... this vast new continent, and as little adapted to Porto Rico's simple needs as is a Jorgensen repeater for the uses of a kitchen clock? Why at the same stroke must she be crushed, as she would have been if the Constitution were extended to her, by a system of internal taxation, which we ourselves prefer to regard as highly exceptional, on tobacco, on tobacco-dealers, on bank-checks, on telegraph and telephone messages, on bills of lading, bills of exchange, leases, mortgages, life-insurance, passenger tickets, medicines, legacies, inheritances, mixed flour, and ...
— Problems of Expansion - As Considered In Papers and Addresses • Whitelaw Reid

... which mobs are transformed into formidable armies. But the Rebellion being one of States, being virtually decreed by the people of States assembled in convention, was sustained by the two tremendous governmental powers of taxation and conscription. The willing and the unwilling were thus equally placed at the disposition of a strong government. The population and wealth of the whole immense region of country in which the Rebellion prevailed were at the service of this government. So completely was ...
— The Atlantic Monthly, Volume 18, No. 107, September, 1866 • Various

... pretensions. War was declared with Holland in December of the same year. In America, the campaign of 1781 had stripped her of her Southern conquests, and effaced the impression of her early victories. At home her people were daily growing more and more restless under the pressure of taxation; and even the country gentlemen, who had stood by the Ministry so long in the hope of transferring their own burden to the shoulders of their American brethren, began to give evident tokens of discontent. It was clear that England must consent to peace. And yet she still ...
— The Atlantic Monthly, Volume 15, No. 91, May, 1865 • Various

... flourishing young business of my own and was engaged to be married... When I got back from hell over here, I found my girl married to another man, my business wrecked, what was left of it crippled by extortionate taxation to support a government that was wasting money like a drunken sailor and too cynical to keep its solemn promises to the men who had fought for it. I had to take a job as secretary to a man I couldn't respect, and now... Well, if I can get a bit of my ...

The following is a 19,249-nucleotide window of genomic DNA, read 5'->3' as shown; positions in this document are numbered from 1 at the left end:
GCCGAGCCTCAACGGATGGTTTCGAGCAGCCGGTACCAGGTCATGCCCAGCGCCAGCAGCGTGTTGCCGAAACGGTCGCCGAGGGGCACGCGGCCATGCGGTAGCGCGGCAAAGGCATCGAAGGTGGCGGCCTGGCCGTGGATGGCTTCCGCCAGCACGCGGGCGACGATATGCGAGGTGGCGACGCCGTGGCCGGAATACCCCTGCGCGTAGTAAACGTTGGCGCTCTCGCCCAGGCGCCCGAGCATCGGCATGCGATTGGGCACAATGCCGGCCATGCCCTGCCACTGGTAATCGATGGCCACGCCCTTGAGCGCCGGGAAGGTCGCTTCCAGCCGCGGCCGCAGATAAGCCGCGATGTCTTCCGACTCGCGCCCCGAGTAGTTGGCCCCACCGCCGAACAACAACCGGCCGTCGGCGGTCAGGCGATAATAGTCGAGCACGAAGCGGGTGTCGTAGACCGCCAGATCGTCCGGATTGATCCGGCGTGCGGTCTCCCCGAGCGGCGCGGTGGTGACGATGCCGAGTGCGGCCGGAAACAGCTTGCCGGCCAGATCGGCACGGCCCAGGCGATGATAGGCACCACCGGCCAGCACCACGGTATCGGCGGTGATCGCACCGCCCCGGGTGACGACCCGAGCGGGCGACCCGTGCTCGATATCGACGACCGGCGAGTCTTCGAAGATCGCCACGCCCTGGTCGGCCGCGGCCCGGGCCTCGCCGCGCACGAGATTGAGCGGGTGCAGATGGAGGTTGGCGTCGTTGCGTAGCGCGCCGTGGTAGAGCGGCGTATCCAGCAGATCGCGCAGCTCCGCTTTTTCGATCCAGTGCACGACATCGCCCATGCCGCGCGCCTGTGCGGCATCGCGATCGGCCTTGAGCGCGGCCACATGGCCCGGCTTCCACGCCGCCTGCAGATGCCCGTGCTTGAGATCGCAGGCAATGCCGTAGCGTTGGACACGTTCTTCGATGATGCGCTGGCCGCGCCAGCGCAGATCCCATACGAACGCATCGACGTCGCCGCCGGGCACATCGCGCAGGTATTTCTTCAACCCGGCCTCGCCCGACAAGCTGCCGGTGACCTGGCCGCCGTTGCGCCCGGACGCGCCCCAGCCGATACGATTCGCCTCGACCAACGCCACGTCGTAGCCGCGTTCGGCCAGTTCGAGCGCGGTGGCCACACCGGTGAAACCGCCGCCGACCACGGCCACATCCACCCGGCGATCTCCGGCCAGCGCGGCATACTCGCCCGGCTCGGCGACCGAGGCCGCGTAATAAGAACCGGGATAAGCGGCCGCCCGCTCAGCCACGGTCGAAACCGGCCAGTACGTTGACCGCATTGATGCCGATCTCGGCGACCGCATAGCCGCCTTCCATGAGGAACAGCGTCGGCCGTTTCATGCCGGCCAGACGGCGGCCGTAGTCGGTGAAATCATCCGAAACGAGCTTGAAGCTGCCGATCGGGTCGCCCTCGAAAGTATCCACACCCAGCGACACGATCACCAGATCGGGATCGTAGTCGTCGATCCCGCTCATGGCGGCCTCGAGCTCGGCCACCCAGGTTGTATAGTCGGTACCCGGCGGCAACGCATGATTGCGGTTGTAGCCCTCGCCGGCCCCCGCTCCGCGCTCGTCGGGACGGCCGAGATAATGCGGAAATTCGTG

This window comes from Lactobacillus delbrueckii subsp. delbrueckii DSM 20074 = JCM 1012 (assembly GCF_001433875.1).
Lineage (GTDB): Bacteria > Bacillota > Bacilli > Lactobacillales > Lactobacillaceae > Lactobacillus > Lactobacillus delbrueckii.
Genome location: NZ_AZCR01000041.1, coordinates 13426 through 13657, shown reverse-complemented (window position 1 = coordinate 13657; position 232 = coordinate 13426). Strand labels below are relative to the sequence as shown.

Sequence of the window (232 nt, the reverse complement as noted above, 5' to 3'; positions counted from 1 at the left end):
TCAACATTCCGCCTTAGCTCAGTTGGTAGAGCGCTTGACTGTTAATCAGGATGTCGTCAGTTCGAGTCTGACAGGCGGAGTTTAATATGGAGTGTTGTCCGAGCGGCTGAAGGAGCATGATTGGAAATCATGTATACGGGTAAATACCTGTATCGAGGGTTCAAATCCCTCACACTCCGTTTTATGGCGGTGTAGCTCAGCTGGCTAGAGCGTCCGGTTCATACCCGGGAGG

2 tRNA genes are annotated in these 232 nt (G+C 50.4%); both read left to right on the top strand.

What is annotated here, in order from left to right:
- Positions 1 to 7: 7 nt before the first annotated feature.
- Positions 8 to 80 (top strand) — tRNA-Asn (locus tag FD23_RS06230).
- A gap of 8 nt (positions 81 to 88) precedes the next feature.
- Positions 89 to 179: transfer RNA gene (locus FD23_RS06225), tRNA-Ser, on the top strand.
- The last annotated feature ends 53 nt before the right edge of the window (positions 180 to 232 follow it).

— Alias The Lone Wolf • Louis Joseph Vance

... England, and only have their services for five years. She cannot afford to keep huge Gold Reserves in England, and be straitened for cash, while she lends to England out of her Reserves, taken from her over-taxation, L27,000,000 for War expenses, and this, be it remembered, before the great War Loan. I once said in England: "The condition of India's loyalty is India's freedom." I may now add: "The condition of India's usefulness to the Empire is India's freedom." She will tax herself willingly ...
— The Case For India • Annie Besant

... But his mission met with no success. Labouring against him was a mighty factor which in other future cases was to facilitate Cesare's subjection of the Romagna. The Riarii—in common with so many other of the Romagna tyrants—had so abused their rule, so ground the people with taxation, so offended them by violence, and provoked such deep and bitter enmity that in this hour of their need they found themselves deservedly abandoned by their subjects. The latter were become eager to try a change of rulers, ...
— The Life of Cesare Borgia • Raphael Sabatini

... of general police, every administrative and commercial regulation, like every law of taxation, is at bottom but one of the innumerable articles of this ancient bargain, ever violated and ever renewed, between the patriciate and the proletariat. That the parties or their representatives knew nothing of it, or even that they frequently viewed ...
— The Philosophy of Misery • Joseph-Pierre Proudhon

... to rise? It would be their ruin as well as his, this rape of the river. Would they bear it as they bore taxation, ...
— The Waters of Edera • Louise de la Rame, a.k.a. Ouida

... security of peace is the preparation during peace of the defenses of war; that a rigorous economy and accountability of public expenditures should guard against the aggravation and alleviate when possible the burden of taxation; that the military should be kept in strict subordination to the civil power; that the freedom of the press and of religious opinion should be inviolate; that the policy of our country is peace and the ark of our salvation union are articles of faith ...
— A Compilation of Messages and Letters of the Presidents - 2nd section (of 3) of Volume 2: John Quincy Adams • Editor: James D. Richardson